United States District Court, N.D. Illinois, Eastern Division
MEMORANDUM OPINION AND ORDER
JEFFREY COLE, MAGISTRATE JUDGE
have filed a motion to compel continuation of the deposition
of Anthony Carparelli, which they suspended after about 4
hours of questioning on November 5, 2019. [Dkt. #107]. They
ask that the deposition be continued with Mr.
Carparelli's personal counsel and that counsel for
plaintiffs be excluded, that the transcript be sealed (it
already was [Dkt. # 111]) and for an extension of time to
complete the deposition, as discovery closed December 13,
2019. [Dkt. #106]. The motion is denied for the following
the motion does not comply with Local Rule 37.2. Under the
Local Rule, the court will “refuse to hear any and all
motions for discovery . . . unless the motion includes a
statement (1) that after consultation in person or by
telephone and good faith attempts to resolve differences they
are unable to reach an accord, or (2) counsel's attempts
to engage in such consultation were unsuccessful due to no
fault of counsel's. Where the consultation occurred, this
statement shall recite, in addition, the date, time and place
of such conference, and the names of all parties
participating therein. Where counsel was unsuccessful in
engaging in such consultation, the statement shall recite the
efforts made by counsel to engage in consultation.”
the motion claims the parties engaged in a “meet and
confer process”, the only exchange between counsel,
according to defendants' “statement”,
consisted of two emails. [Dkt. # 107, at 6-7]. That does not
comply with the rule which clearly requires conference in
person or by telephone. The requirements of the local rule
are not met by letters or emails. BankDirect Capital
Fin., LLC v. Capital Premium Fin., Inc., 343 F.Supp.3d
742, 744 (N.D. Ill. 2018); In re Fluidmaster, Inc., Water
Connector Components Prod. Liab. Litig., 2018 WL 505089,
at *2 (N.D. Ill. Jan. 22, 2018)(“Local Rule 37.2
requires an in-person or telephonic meet and confer and
cannot be satisfied by the exchange of emails.”);
Geraci v. Andrews, 2017 WL 1822290, at *1 (N.D. Ill.
May 5, 2017) (“Local Rule 37.2 makes it plain that
letters and emails don't count, and with good
reason.”).; Infowhyse GmbH v. Fleetwood Grp.,
2016 WL 4063168, at *1 (N.D. Ill. July 29, 2016)(“The
command in the rule could not be more explicit. Emails and
letters are not enough under Rule 37.2.”).
the requirement of conferring in good faith has real meaning
beyond oburately maintaining a position and refusing to
negotiate as the parties' emails depict them doing here.
See, e.g., Chicago Regal Council of Carpenters
Pension Fund v. Celtic Floor Covering, Inc., 316
F.Supp.3d 1044, 1046 (N.D. Ill. 2018)(“An ultimatum on
one side, met with steadfast defiance on the other, is not a
good faith discussion.”); Gunn v. Stevens Sec.
& Training Servs., Inc., 2018 WL 1737518, at *3
(N.D. Ill. 2018)(“A party that steadfastly maintains a
position without support is not engaging in a good faith
discussion.”); Infowhyse GmbH v. Fleetwood
Grp., 2016 WL 4063168, at *1 (N.D. Ill. 2016)(“A
single phone call in three months regarding a dispute that
has engendered nearly 500 pages of briefs and exhibits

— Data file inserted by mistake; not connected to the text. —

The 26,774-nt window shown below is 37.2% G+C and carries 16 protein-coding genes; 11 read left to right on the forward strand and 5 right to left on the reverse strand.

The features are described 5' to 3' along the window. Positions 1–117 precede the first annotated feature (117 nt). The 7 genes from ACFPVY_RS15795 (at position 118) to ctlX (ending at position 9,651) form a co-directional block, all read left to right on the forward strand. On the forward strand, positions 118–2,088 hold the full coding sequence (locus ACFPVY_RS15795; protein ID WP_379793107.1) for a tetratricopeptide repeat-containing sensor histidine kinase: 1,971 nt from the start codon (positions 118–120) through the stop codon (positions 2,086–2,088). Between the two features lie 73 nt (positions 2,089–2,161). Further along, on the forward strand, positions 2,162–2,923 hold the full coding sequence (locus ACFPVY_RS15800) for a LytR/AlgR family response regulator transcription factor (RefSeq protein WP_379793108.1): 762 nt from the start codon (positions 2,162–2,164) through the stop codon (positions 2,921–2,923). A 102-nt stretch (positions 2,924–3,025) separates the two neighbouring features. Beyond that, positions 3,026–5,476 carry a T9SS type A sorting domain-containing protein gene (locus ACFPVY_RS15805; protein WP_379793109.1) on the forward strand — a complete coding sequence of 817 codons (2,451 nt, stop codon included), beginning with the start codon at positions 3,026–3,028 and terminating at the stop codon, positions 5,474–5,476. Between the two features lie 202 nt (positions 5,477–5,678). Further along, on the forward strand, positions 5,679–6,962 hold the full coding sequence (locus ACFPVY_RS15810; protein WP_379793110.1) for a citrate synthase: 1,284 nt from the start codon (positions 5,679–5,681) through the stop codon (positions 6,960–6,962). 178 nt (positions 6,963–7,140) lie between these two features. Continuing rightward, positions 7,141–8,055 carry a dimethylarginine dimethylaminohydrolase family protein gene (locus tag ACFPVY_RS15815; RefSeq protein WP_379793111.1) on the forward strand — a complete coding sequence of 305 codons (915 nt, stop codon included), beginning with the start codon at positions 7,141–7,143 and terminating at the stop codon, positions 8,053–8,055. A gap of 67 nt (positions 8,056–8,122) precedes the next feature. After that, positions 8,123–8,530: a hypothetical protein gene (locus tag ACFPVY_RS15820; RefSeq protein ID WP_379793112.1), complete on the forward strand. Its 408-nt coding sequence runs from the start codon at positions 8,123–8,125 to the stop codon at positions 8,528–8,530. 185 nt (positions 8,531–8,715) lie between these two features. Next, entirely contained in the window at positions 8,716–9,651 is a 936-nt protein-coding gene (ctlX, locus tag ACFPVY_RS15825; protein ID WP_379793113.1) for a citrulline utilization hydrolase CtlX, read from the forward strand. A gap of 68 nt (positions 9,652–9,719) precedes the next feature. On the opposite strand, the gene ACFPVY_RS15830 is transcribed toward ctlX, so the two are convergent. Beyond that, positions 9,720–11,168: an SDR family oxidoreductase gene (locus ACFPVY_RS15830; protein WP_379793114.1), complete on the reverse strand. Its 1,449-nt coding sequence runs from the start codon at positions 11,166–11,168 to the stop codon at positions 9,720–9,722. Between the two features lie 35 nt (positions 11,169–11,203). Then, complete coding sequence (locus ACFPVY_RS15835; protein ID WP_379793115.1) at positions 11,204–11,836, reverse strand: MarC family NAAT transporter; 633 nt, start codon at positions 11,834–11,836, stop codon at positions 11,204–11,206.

doesn't come close to sufficing.”).
the Federal Rules of Civil Procedure dictate very limited
circumstances in which a party my unilaterally terminate a
deposition as the defendants did here. Under Fed.R.Civ.P.
30(d)(3), the defendants had to file a motion to
terminate the November 5th deposition
“during the deposition.” Fed.R.Civ.P.
30(d)(3) (emphasis supplied). But, the defendants filed no
such motion, not on November 5th; not on November
14th (when they were next before Judge Seeger
[Dkt. #106]), not even on December 2nd, when they
filed their motion to continue the deposition they had chosen
to end, without leave of court. And even this came a month
after they unilaterally terminated Mr. Carparelli's
deposition. In order to suspend a deposition, an attorney
should suspend the deposition, state the problems on the
record, and apply to the court immediately. See United
States ex rel. Powell v. Am. Intercontinental Univ.,
Inc., 2013 WL 6490995, at *3 (N.D. Ill.Dec. 10, 2013);
NDK Crystal, Inc. v. Nipponkoa Ins. Co., 2011 WL
43093 at *4 (N.D.Ill. Jan. 4, 2011). Although the immediacy
requirement may be overlooked when the movant is pro se,
Powell, 2013 WL 6490995, at *3; Burnett v. City
of Herrin, 2011 WL 4007377 at *1 (S.D.Ill. Sept. 8,
2011), that is not the situation here. Defendants not only
failed to act immediately, but that they waited until about
ten days before discovery closed. The Motion is denied.
 It should be noted that Mr. Carparelli
testified early on that counsel for his employer, Mr. Maier,
was representing him at the deposition and that he was not
his personal lawyer. (Deposition Trans., at 10). Mr. Maier
also notified defendants of his representation of both Mr.
Carpelli and IREH for the purposes of the deposition months
earlier. Mr. Carpelli also testified early on that, in
addition, he had prepared with his personal lawyer, Mr.
Turner. (Deposition Trans., at 12). So defendants had the
facts, and whatever apparent complications those might
illuminate, at their fingertips at least four hours before
they terminated the deposition. Moreover, although they
concede that they suspected who the whistleblower was, they
did not get around to raising questions about that until
shortly before they terminated the deposition, at which time,
testimony proceeded without objections until questioning
touched on discussions Mr. Carparelli had with counsel.
(Deposition Trans., at 103-106).
Discussions with one's counsel certainly would
appear to be privileged. United States v. Bey, 772 F.3d 1099
(7th Cir. 2014). See also discussion and cases
cited in Motorola Sols., Inc. v. Hytera Commc'ns
Corp., No. 17 C ...